McCallum says the show was envisioned as a Sci-fi Deadwood from the start. So… does that mean f-bombs and savage beatings? Not quite.

“Obviously, we changed it for where we couldn’t go in terms of language. It was to be serious performances, very complicated relationships, unbelievable issues of power and corruption, greed, vanity, pride, ego manifesting itself at levels that only equal the world that we live in now, but, as I said, on steroids.”

Alright. I’m sold. When does it come out? I want to set my Tivo now.

“This is the best way to put it into perspective: we did Episode III—which is one of the larger of all the Star Wars films in relation to set construction, visual effects, the amount of visual effects and everything else—and that was made for $100 million which was unheard of even five years ago, because had it been made by any studio or anywhere in the United States it would have been easily double that price. So imagine an hour’s episode with more digital animation and more visual effects and more complicated in terms of set design and costume design than a two-hour movie that takes us three years to make, and we have to do that every week and we only have $5 million to do it. That’s our challenge.”

Hang on, ‘a challenge?’ This sounds a little more that just a challenge, can you even do this on a TV budget? That is a lot of digital work to pack on to the small screen, and McCallum was just starting to describe the assload of work involved.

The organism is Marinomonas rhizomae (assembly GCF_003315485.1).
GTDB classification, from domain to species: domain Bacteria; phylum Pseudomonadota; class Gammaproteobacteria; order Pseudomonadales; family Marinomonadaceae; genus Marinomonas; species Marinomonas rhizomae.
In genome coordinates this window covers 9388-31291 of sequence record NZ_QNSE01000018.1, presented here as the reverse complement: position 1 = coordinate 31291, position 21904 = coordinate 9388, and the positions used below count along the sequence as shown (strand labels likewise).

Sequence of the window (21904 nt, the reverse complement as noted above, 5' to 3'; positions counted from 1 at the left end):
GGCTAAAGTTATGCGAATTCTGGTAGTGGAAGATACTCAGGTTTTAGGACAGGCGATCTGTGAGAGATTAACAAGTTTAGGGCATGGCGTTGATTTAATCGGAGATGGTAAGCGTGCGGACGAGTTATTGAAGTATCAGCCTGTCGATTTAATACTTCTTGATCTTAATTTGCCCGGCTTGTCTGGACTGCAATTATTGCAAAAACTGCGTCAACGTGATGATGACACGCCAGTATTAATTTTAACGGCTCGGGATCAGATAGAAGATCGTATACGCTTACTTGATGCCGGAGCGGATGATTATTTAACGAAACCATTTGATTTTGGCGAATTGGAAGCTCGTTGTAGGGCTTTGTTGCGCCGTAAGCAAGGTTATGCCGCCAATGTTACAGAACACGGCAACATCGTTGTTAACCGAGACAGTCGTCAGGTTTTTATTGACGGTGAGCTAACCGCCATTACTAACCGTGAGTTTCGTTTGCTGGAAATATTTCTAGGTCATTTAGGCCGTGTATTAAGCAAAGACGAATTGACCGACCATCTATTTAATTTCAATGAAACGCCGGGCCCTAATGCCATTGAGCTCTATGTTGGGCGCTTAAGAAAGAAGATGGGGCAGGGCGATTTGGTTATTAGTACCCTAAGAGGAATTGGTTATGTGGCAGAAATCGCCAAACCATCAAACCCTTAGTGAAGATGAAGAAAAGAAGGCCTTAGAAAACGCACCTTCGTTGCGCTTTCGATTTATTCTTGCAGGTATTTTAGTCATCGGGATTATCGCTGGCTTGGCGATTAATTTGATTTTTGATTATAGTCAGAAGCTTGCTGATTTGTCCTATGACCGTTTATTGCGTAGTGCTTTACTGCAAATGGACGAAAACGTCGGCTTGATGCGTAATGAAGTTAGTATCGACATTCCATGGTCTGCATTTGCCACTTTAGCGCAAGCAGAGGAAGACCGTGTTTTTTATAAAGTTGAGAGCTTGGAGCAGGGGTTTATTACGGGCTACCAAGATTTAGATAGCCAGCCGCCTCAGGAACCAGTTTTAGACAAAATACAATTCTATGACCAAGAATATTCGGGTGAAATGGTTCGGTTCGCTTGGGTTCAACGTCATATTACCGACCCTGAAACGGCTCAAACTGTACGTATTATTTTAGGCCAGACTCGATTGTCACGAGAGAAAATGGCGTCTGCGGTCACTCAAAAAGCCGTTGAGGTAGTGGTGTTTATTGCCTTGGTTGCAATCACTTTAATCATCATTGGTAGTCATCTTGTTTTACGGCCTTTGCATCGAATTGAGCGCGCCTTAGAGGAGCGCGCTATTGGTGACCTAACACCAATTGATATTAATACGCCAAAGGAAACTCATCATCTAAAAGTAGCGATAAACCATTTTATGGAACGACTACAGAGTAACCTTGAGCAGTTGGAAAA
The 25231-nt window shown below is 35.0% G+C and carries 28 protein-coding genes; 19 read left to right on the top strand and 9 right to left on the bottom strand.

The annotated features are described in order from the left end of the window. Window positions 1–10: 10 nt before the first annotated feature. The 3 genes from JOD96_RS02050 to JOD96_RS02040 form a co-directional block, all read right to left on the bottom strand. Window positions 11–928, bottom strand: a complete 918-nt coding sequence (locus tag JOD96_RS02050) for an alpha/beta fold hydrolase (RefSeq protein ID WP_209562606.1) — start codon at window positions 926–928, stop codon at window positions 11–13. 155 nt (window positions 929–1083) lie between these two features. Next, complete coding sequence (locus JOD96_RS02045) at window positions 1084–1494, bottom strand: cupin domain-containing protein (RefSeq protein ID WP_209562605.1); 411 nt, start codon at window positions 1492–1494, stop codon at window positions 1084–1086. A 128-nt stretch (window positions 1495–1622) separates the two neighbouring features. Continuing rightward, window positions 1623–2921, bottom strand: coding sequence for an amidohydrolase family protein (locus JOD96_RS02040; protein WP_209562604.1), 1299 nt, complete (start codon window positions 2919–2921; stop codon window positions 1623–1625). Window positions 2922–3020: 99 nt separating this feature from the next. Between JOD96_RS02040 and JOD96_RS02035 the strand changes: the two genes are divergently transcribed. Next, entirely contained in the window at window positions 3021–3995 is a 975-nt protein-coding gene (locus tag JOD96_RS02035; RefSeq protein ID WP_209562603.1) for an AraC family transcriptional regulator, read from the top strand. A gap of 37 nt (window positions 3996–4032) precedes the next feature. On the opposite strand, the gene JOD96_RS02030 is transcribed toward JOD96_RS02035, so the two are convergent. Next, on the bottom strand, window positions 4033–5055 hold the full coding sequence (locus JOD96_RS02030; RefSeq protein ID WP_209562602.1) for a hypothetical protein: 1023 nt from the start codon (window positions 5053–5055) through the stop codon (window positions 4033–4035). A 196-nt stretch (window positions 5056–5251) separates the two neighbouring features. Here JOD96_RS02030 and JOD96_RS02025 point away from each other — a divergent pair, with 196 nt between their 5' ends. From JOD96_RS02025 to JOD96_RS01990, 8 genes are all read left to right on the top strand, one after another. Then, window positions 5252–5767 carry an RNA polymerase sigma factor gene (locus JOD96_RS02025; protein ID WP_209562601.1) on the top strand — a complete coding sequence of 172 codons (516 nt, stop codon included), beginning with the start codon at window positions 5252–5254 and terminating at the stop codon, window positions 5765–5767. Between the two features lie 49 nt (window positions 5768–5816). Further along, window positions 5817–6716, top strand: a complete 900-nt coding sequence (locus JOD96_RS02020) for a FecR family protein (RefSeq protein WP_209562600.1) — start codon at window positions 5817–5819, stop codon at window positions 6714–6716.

[George has] come up with so many extraordinary digital characters that are onscreen for 30-40 minutes. Most people who love movies and kind of understand the process realize that if you do a character like Gollum or Jar Jar or any major digital character, that costs twice as much as having Tom Cruise in a movie. You get 150 people working for two years on a 40 minute performance and they all make serious money, you just add it up; that’s gonna be a serious $20-30 million character. That’s our problem, how do we get that down?”

Sounds really time consuming and expensive, right? Almost to much for TV. Well, McCallum isn’t done yet.

[With] digital 3D matte paintings, how do we cut the time from 2-3 weeks to 2-3 days? On a television budget, on television screens it doesn’t have to be film res, but each one of these are major challenges for us. How do we get virtual set software? Because we can’t build any of this stuff. I mean we could do it if we did it in a traditional format where we have one set with all the characters, but George doesn’t work that way. We have 40-50 set pieces per hour, every minute and a half to two minutes there’s another set. Well we can’t build that and do that every week, that’s virtually impossible, so we have to come up with virtual set software and an environment that allows us to be able to do that on blue and green screen and be able to turn those backgrounds around really, really fast. We’re getting there, but it’s not perfect yet and it’s still too expensive.”

Come on man, give us something to go on here. I want this TV show, I want this TV show now.